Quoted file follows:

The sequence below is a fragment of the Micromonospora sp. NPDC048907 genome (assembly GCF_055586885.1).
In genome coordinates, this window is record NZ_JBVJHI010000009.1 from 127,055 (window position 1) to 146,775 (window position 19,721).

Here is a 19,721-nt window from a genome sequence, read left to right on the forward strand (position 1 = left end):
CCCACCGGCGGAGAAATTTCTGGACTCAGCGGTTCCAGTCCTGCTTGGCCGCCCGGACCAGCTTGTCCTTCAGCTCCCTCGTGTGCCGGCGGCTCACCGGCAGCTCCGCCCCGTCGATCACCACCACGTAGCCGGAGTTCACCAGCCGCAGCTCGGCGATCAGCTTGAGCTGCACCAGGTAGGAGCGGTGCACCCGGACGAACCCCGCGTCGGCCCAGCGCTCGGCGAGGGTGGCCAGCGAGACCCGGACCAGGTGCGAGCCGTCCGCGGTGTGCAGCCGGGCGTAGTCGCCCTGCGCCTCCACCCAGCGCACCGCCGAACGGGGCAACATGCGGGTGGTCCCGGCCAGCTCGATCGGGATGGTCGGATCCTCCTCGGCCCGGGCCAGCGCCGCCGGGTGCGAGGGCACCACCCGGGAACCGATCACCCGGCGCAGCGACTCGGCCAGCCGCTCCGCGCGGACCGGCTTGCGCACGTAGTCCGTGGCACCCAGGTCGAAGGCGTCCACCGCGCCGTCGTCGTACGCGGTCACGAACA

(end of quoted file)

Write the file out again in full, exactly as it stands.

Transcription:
The sequence below is a fragment of the Micromonospora sp. NPDC048907 genome (assembly GCF_055586885.1).
In genome coordinates, this window is record NZ_JBVJHI010000009.1 from 127,055 (window position 1) to 146,775 (window position 19,721).

Here is a 19,721-nt window from a genome sequence, read left to right on the forward strand (position 1 = left end):
CCCACCGGCGGAGAAATTTCTGGACTCAGCGGTTCCAGTCCTGCTTGGCCGCCCGGACCAGCTTGTCCTTCAGCTCCCTCGTGTGCCGGCGGCTCACCGGCAGCTCCGCCCCGTCGATCACCACCACGTAGCCGGAGTTCACCAGCCGCAGCTCGGCGATCAGCTTGAGCTGCACCAGGTAGGAGCGGTGCACCCGGACGAACCCCGCGTCGGCCCAGCGCTCGGCGAGGGTGGCCAGCGAGACCCGGACCAGGTGCGAGCCGTCCGCGGTGTGCAGCCGGGCGTAGTCGCCCTGCGCCTCCACCCAGCGCACCGCCGAACGGGGCAACATGCGGGTGGTCCCGGCCAGCTCGATCGGGATGGTCGGATCCTCCTCGGCCCGGGCCAGCGCCGCCGGGTGCGAGGGCACCACCCGGGAACCGATCACCCGGCGCAGCGACTCGGCCAGCCGCTCCGCGCGGACCGGCTTGCGCACGTAGTCCGTGGCACCCAGGTCGAAGGCGTCCACCGCGCCGTCGTCGTACGCGGTCACGAACA